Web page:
When builders of Whistler's Athletes' Village hand the keys to 2010 Games organizers in a few weeks there will be more than $1 million left in the construction bank account.
"I suspect there will be between a million and $2 million left," said Eric Martin, chair of the Whistler 2020 Development Corp (WDC), the organization tasked with building the $161 million village.
That's heady news in a time of recession and given that the construction took place in one of the hottest markets in history.
Martin, who along with other WDC board members got $1 a year in salary for guiding the project along, said there were significant challenges along the way. In fact at one point Whistler felt it may have to build a temporary village instead of the new neighbourhood that will become affordable resident housing after the Games.
"It was a tremendous challenge but I think we had a very good business plan," said Martin, of Bosa Development.
The money will likely be fed back into the pool of hotel tax the municipality gets from the province, which helped fund the project, said Martin.
The Whistler Athletes' Village plan called for many contractors to be used making sure risk was spread out.
The village will house 2,850 Olympic and Paralympic athletes, officials, and coaches during the Games in new duplexes, apartments and townhouses within the 40-hectare site.
It also includes the Rona High Performance Centre: a gymnasium, a 100-room lodge and 20 townhomes. This will be used after the Games to house visiting teams as they train and compete in Whistler.
The Vancouver Organizing Committee contributed $50.4 million to the high performance centre, which it designed and constructed. It was originally budgeted to cost $16 million.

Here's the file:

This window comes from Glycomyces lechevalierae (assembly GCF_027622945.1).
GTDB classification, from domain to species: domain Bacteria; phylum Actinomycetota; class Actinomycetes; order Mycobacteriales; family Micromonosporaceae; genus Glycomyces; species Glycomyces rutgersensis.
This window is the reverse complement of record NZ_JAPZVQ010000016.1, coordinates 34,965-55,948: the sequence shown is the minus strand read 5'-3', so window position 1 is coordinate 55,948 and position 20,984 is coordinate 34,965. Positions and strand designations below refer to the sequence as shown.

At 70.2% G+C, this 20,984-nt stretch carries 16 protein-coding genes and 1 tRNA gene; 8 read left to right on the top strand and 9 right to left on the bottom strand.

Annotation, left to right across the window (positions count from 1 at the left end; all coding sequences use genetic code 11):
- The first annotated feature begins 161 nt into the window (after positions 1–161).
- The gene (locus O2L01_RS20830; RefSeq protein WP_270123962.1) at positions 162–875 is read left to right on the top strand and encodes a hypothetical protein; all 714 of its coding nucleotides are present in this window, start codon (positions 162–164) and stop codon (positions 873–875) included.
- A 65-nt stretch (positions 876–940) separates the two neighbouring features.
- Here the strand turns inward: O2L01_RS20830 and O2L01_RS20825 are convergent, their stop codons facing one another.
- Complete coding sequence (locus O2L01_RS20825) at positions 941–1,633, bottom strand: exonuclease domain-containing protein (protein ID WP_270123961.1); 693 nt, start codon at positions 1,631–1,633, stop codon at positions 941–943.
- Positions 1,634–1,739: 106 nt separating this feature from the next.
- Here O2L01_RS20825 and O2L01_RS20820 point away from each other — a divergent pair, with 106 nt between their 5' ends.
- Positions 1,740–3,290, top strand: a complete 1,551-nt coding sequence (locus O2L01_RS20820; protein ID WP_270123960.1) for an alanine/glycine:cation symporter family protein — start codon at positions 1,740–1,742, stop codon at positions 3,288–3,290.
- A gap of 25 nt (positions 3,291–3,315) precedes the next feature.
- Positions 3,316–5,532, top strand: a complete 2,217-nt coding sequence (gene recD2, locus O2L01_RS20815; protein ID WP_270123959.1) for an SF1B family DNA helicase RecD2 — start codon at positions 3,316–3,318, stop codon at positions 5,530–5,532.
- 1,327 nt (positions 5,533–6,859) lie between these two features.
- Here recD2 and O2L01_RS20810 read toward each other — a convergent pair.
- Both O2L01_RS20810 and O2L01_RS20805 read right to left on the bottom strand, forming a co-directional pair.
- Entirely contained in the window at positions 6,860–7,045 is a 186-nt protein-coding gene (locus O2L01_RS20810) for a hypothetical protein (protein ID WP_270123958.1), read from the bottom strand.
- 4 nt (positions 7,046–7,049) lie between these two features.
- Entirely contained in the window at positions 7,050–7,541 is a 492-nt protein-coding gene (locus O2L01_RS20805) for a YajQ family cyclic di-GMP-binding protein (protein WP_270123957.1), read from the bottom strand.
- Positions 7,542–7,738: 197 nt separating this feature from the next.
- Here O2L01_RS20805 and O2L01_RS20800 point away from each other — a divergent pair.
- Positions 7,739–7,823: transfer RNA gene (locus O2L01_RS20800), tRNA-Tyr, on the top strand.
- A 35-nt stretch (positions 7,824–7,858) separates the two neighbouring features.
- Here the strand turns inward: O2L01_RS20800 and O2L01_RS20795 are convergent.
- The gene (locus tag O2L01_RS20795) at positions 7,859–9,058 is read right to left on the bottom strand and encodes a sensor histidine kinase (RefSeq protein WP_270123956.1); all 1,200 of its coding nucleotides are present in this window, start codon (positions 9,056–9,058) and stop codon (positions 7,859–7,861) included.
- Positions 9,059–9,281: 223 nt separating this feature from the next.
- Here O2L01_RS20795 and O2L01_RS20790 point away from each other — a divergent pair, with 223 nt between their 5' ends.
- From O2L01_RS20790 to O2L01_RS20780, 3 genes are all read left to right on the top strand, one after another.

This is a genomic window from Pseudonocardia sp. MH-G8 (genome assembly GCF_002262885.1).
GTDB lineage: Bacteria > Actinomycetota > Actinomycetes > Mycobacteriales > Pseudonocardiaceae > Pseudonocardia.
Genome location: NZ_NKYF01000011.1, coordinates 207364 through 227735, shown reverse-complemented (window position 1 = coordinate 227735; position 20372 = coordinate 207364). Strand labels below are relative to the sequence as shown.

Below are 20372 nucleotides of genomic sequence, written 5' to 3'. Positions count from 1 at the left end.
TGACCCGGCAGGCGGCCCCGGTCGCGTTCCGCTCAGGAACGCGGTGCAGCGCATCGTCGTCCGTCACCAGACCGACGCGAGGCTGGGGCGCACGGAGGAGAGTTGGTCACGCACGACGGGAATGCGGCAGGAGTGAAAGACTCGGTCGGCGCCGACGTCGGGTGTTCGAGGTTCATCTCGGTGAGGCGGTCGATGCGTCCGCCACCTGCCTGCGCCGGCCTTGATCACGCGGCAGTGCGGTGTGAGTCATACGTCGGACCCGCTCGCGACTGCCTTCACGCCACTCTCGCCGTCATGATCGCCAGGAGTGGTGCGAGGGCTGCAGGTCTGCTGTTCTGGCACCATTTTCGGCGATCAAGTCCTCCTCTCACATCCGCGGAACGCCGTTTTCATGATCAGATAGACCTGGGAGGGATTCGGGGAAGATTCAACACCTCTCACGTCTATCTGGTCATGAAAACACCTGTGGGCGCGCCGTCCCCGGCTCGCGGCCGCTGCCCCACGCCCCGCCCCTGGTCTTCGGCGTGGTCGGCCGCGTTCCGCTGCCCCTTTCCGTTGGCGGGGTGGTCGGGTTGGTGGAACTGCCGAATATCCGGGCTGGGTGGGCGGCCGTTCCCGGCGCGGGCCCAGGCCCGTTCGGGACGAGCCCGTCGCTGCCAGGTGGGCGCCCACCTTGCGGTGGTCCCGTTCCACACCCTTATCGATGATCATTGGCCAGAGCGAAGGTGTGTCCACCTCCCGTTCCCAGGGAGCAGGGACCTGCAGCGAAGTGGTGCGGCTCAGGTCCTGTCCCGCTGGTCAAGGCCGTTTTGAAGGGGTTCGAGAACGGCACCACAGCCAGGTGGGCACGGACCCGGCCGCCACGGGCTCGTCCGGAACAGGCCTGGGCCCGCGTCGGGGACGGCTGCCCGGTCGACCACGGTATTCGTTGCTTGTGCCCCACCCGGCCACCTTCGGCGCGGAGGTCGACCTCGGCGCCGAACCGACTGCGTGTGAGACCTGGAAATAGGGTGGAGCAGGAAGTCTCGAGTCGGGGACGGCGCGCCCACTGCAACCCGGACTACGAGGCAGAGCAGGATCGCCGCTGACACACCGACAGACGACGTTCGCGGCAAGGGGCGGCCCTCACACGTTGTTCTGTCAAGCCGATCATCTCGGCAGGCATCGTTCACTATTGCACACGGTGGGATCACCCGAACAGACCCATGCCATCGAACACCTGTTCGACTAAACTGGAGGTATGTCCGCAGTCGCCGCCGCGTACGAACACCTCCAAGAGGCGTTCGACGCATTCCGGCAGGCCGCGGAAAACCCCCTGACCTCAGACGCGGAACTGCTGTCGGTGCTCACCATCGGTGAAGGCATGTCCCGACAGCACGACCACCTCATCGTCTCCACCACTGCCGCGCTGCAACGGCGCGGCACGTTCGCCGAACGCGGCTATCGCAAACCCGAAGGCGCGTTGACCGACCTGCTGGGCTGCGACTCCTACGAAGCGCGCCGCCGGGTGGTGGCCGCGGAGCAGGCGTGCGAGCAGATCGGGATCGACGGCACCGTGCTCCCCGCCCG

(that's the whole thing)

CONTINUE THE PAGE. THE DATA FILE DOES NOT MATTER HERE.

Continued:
VANOC contributed $37.5 million to the athletes' village project. The balance was financed through the municipality, which will recoup its investment by selling off the units.
The site now includes several enormous tents that will be used during the Games to house things such as the medical clinic and the 24-hour dining hall, capable of feeding 1,200 people at a time. As a sponsor, McDonald's will have a restaurant in the facility though many other foods will be available.
The furnishings for the village have also been picked out, including the beds - the number one concern to athletes.
"We went... and started testing out different mattresses to be able to come up with the best post mattress," said Nejat Sarp, vice president of villages and services for VANOC.
"We probably tested a 100 different mattresses before we found one that we felt was comfortable."
Athletes will also get a cozy goose down duvet and 240 thread count sheets.
"This is what you normally would find in a four or five star hotel," Sarp said.
About 97 per cent of the employee restricted homes have already been sold.
"There are only seven left," said Joe Redmond, president of WDC.
The organization has also put nine market value lots up for sale, with two of those already spoken for. They range in price from $475,000 to $550,000.
There are also 20 market value townhomes for sale, which exist in their own strata. Of those, eight have been put on the market, said Redmond.
"We hesitated putting them on the market," said Redmond, explaining that there were concerns over the weakness in the real estate market and the fact that people had to put up to 10 per cent down but would not get to move in until the summer of 2010.
The townhomes range in price from $780,000 to $925,000.
"There has been a little bit of activity and there have been a number of people who have called Whistler Real Estate to go through them," said Redmond.
The market lots and townhomes are subsidizing the resident-restricted housing. The build cost for the restricted housing is over $300 a square foot but they are being sold for $240 a square foot, said Redmond.
"It is the market townhomes and market lots that are helping to subsidize those units," said Redmond.
There will be a community open house to show off the neighbourhood Sept. 13 from 11:30 a.m. to 4 p.m.